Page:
Windows 10 S has the potential to create lifelong Microsoft customers

While the market for Windows 10 S is education, it may also create a base of lifelong subscribers to the Microsoft ecosystem.


Image: Microsoft News

In a recent post on the Windows Blog, Terry Myerson, executive vice president of Windows and Devices Group at Microsoft, took a few paragraphs to tout the benefits of Windows 10 S. I was unfamiliar with that version of the operating system, so I did some research.

Windows 10 S is Microsoft's operating system answer for the education market. This version starts with Windows 10 Pro and then restricts some of its functionality to make a more secure and cleaner operating system. It actually sounds like a good idea for that market--kids tend to be very adventurous when it comes to downloading and installing applications.

But it also got me thinking about other potential motives that Microsoft might have with a product like Windows 10 S. With cloud computing dominating much of the marketplace today, Apple, Google, and Microsoft are all competing for your subscription to their ecosystem. And once a person opts in to a system, human inertia tends to keep them there.

SEE: Windows 10: The smart person's guide

Windows 10 S

Microsoft creates a Windows 10 S device by installing Windows 10 Pro and then applying restrictions that purport to keep the device secure and working efficiently. The three main restrictions of Windows 10 S are:

  • Only applications found on the Windows Store can be downloaded and installed.
  • The only browser available is Microsoft Edge and it can't be configured with addons, plugins, extensions, etc.
  • The Windows 10 S version is only available pre-installed on a new device. You can't purchase it retail. The Surface Laptop is the primary example.

This substantially limits the applications that can be installed on a Windows 10 S device, keeping it a leaner machine for longer. This is an ideal situation for the education market, since the devices are owned and controlled by the school and are often used as community devices available to the entire classroom.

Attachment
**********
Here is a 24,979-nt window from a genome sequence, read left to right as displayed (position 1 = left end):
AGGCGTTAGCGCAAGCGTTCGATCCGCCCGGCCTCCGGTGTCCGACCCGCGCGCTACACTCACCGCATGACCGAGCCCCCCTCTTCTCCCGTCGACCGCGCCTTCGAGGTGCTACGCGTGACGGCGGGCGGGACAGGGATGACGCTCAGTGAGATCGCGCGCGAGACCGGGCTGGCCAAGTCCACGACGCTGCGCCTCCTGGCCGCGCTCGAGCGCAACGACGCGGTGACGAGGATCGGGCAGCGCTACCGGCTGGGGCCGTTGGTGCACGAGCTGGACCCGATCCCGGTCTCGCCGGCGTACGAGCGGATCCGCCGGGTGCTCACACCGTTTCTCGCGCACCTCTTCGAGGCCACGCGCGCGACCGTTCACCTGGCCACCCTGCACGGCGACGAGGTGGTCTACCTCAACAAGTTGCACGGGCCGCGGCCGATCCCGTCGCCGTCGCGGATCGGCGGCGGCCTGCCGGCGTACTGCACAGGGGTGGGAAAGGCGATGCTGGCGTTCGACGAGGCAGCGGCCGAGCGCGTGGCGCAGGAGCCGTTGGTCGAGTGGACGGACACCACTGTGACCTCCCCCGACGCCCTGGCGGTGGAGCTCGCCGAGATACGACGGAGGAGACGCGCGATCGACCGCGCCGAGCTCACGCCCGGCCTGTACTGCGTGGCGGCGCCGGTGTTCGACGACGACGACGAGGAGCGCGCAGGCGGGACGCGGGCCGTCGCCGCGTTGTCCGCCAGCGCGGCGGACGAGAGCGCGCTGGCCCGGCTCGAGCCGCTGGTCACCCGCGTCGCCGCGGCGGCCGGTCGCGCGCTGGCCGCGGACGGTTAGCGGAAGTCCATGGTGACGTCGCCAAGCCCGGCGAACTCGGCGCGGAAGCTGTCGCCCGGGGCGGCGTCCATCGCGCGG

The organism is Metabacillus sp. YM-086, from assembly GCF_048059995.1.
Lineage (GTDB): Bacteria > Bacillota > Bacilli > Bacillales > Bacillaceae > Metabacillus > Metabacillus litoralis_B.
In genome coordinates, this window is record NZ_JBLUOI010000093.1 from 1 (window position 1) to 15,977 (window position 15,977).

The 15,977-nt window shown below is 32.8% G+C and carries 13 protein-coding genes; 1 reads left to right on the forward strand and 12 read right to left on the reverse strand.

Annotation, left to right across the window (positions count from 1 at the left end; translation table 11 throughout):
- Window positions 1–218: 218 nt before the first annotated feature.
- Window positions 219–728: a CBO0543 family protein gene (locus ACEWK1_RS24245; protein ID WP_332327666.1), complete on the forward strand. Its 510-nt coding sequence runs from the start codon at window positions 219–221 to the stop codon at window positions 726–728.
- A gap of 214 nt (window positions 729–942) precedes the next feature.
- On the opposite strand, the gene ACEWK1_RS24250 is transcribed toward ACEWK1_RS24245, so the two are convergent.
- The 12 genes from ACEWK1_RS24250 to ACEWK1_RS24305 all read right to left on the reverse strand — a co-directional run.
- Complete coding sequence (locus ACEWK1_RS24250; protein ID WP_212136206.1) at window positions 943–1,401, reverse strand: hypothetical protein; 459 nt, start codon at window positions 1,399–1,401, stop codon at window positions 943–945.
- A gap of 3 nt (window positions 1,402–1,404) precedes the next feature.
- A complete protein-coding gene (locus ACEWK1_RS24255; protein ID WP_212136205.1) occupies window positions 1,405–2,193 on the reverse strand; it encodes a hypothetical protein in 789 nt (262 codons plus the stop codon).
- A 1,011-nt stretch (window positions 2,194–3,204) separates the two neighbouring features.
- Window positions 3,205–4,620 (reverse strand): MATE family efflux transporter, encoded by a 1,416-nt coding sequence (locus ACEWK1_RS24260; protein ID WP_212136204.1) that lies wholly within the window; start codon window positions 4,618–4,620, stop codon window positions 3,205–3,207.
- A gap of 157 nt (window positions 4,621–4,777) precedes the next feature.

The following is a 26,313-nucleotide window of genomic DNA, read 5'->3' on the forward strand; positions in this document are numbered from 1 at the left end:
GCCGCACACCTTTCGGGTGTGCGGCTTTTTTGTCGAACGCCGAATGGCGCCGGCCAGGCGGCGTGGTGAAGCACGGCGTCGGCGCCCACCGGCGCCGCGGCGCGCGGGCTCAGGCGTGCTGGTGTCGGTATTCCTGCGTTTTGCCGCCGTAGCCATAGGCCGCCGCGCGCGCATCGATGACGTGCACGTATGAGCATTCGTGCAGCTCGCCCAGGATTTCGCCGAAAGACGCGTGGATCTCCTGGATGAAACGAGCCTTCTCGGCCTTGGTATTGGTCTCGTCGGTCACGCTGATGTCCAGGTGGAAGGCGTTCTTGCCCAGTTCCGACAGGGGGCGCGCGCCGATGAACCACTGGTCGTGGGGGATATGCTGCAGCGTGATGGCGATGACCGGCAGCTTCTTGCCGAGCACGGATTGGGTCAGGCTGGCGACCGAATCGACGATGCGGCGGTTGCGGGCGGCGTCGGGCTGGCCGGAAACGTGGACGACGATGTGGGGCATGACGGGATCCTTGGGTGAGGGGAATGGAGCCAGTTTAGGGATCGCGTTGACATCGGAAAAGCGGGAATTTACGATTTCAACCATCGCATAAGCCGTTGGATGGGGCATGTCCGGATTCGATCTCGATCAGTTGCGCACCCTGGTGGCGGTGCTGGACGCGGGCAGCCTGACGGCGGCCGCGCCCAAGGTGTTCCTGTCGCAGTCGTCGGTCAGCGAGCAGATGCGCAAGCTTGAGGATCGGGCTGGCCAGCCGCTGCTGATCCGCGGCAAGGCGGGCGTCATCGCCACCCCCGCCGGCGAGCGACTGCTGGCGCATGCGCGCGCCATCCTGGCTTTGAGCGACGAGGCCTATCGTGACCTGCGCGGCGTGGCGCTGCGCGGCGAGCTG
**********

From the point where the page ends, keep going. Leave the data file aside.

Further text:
SEE: Surface Laptop: $999 Windows 10-powered MacBook competitor revealed alongside $189 Chromebook challengers

Windows 10 S devices would also be appropriate for public libraries, cafes, and any situation where users need to be restricted to just the applications the administrator has approved for use--banks, medical facilities, military, and so on--obviously, a useful product for a potentially lucrative market.


Image: Microsoft News

Bottom line

However, while the market for Windows 10 S is self-evident, there are some beneficial side effects that Microsoft can take advantage of--possibly.

The concepts of cloud computing and subscription-based software as a service (SaaS) have changed the competitive landscape for technology companies. The real competition is for users.--specifically, users who are comfortable with, and attuned to, the company's specific ecosystem. The "PC-war" and the "browser-war" were just precursors to the real battle for the hearts and minds of users: ecosystems.

If Microsoft can leverage products like Windows 10 S and Minecraft: Education Edition to create a younger user base that is familiar with and, more important, happy and loyal to Microsoft, the company can create a lifelong user and more important still, a lifelong subscriber to its ecosystem. A consistent and predictable source of steady revenue from a happy and content customer base creates the ultimate win-win scenario for all Microsoft stakeholders.

I am not suggesting this is Microsoft's main motivation in developing Windows 10 S. There is, without a doubt, a market for a more secure, less configurable, version of Windows 10. However, in the era of cloud computing and subscription-based software, the real battle is for users. Creating a familiarized user at an early age today will certainly help sell a few Microsoft ecosystem devices and subscriptions in the future.

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Your thoughts

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By Mark Kaelin

Mark W. Kaelin has been writing and editing stories about the IT industry, gadgets, finance, accounting, and tech-life for more than 25 years. Most recently, he has been a regular contributor to,, and TechRepublic.